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By Marty Vanderlaan

Photo by: Dennis Schrader Photography | http://dennisschraderphoto.com

As previously shared, chest X-rays just before Christmas, showed that I had a 10 cm diameter mass in my lung. I had been following a premalignant condition (Waldenstrom macroglobulinemia [WM], a form of non-Hodgkin’s Lymphoma) with the “watch and wait” method for 20 years, and I was pretty sure this 10 cm mass was related to the WM disease. I was already seeing an oncologist, so mostly I just wanted to be transferred from the emergency room at the local ski hospital to my regular physician in San Francisco.

But of course, while I was making the connection between the mass in my lung and WM, it was far from proven. It could have been a primary lung cancer, or a metastasis from some distant tumor site. A total body PET scan showed no other hotspots, however. That turned out to be incredibly good news—no other sites of malignancy, anywhere, within the limits of the test.

For the most part, WM cells grow in bone marrow, where they produce serum IgM and gradually compete for and win over other bone marrow cells, leading to anemia. Occasionally, a clone of WM cells forms a focal proliferative disease in an organ, such as the lung. A biopsy showed the expected WM lymphoplasmacitic cells, but it also showed a nest of precipitated protein. LC-MS/MS analysis identified the protein to be lamda light chain and mu heavy chain, the two components of IgM secreted by WM cells. But why was this protein precipitated? Either the local concentration in the lung tissue was so high that the proteins were insoluble, or they were denatured and had precipitated as an amyloid deposit. Amyloidosis is a potential complication of WM (and other multiple myloma-related diseases). An abdominal fat biopsy showed amyloid light chain deposits in this tissue as well. Amyloidosis leads to progressive organ failure of the organs where the deposits occur—particularly vulnerable are the heart and kidney. So my aberrant WM clone was potentially life-threatening, but not from the malignancy per se, but rather as a consequence of widespread amyloid deposits. Although, there is no evidence that I have either heart or kidney damage, yet.

Treatment was with the B-cell lytic drug Rituxan, a drug I had helped develop at Genentech. My first infusion occurred just after New Year’s Day. I had read about first infusion reactions to Rituxan, a response to the large-scale lysis of cells resulting in a “tumor lysis syndrome.” But that familiarity did not prepare me to actually live through it. Rituxan is given intravenously, starting at a slow infusion rate, which is supposed to be gradually increased. At the first increase in flow rate, my heart raced, I started hyperventilating, and all of my muscles shook uncontrollably and violently. While I knew what was happening, I was powerless to control my body. I reached out to hold a hand, hoping human contact would calm my system, but to no avail. This reaction is known to the oncology nurses who were administering the Rituxan and an antidote was administered within a few minutes. I calmed back down.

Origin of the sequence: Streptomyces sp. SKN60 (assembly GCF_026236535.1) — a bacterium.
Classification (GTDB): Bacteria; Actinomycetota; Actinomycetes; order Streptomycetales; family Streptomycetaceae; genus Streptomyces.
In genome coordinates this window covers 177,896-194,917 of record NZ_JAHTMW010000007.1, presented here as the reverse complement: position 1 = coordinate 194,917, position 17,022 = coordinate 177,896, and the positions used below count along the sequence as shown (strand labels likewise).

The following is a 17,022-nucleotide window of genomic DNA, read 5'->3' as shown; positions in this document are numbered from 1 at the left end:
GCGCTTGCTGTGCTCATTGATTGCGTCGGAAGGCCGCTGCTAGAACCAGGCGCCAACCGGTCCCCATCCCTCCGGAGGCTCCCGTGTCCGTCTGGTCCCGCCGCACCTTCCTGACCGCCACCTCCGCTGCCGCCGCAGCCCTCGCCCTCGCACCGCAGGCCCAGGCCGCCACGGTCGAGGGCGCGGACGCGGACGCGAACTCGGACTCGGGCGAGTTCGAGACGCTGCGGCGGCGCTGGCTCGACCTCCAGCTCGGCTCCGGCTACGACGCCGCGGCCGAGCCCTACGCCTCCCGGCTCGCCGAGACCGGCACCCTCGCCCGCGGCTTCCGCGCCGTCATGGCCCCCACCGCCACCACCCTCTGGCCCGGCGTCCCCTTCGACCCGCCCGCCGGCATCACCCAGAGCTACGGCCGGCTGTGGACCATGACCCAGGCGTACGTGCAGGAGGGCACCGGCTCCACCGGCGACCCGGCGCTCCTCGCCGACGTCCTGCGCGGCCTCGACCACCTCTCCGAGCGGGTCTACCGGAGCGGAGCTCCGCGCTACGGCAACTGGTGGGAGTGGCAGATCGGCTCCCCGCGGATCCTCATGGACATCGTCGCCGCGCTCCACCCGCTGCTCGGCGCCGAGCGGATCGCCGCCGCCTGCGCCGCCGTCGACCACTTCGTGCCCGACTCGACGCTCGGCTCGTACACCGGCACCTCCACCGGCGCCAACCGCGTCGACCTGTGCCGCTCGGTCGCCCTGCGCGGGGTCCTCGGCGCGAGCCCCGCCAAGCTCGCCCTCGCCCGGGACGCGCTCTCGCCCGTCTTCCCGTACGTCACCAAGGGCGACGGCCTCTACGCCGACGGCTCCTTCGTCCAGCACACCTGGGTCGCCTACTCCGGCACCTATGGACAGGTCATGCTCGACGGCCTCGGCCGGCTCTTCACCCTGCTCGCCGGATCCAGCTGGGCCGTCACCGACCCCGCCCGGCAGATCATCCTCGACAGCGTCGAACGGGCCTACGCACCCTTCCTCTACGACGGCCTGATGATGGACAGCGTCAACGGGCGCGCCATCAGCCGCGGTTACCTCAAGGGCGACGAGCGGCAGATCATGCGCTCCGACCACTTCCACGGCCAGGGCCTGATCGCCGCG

The decision was made to continue the Rituxan infusion at the initial rate, without any of the planned flow rate increases—which was fine by me(!). But that meant the total infusion time took 18 hours. I want to thank those at Genentech who did the stability study showing that saline solutions of Rituxan are stable for up to 24 hours. I needed most of that time. Subsequent Rituxan treatments were given every 3 weeks, for a total of 6 treatments. But each infusion was proceeded with a relatively high intravenous dose of Benadryl, and there were no reactions to the later infusions.

One question I often get is how am I dealing with getting this life-changing diagnosis. Mostly I have reverted to my scientist persona. I follow all the statistics of my treatment, often graphing the trends. I follow blood counts (white cells, red cells, lymphocytes) and serum proteins (IgM, free light chains, hemoglobin, albumin). As someone with an oncology background (all be it with mouse tumors), I have a much different relationship with my physicians than most patients. I recently attended the international workshop on Waldenstrom macroglobulinemia (IWWM9) to further understand my treatment options.

There are times, however, when I am haunted by thoughts of my own mortality. I have cried at the unfairness of it all. Sometimes early in my treatments, when going to bed, I have wondered whether I would die in my sleep. Not a rational fear, but having looked into the abyss, one has such fears. I read the newspaper obituary pages with greater interest. Then I get back to plotting my data, reading the literature, blogging, and being actively involved in my own therapy.

Martin Vanderlaan, Ph.D. Analytical Chemist/Toxicologist from NYU Medical School. Recently retired after 20 years at Genentech, where he held a number of lab director positions, including head of Analytical Chemistry and Operations in the Process Development organization.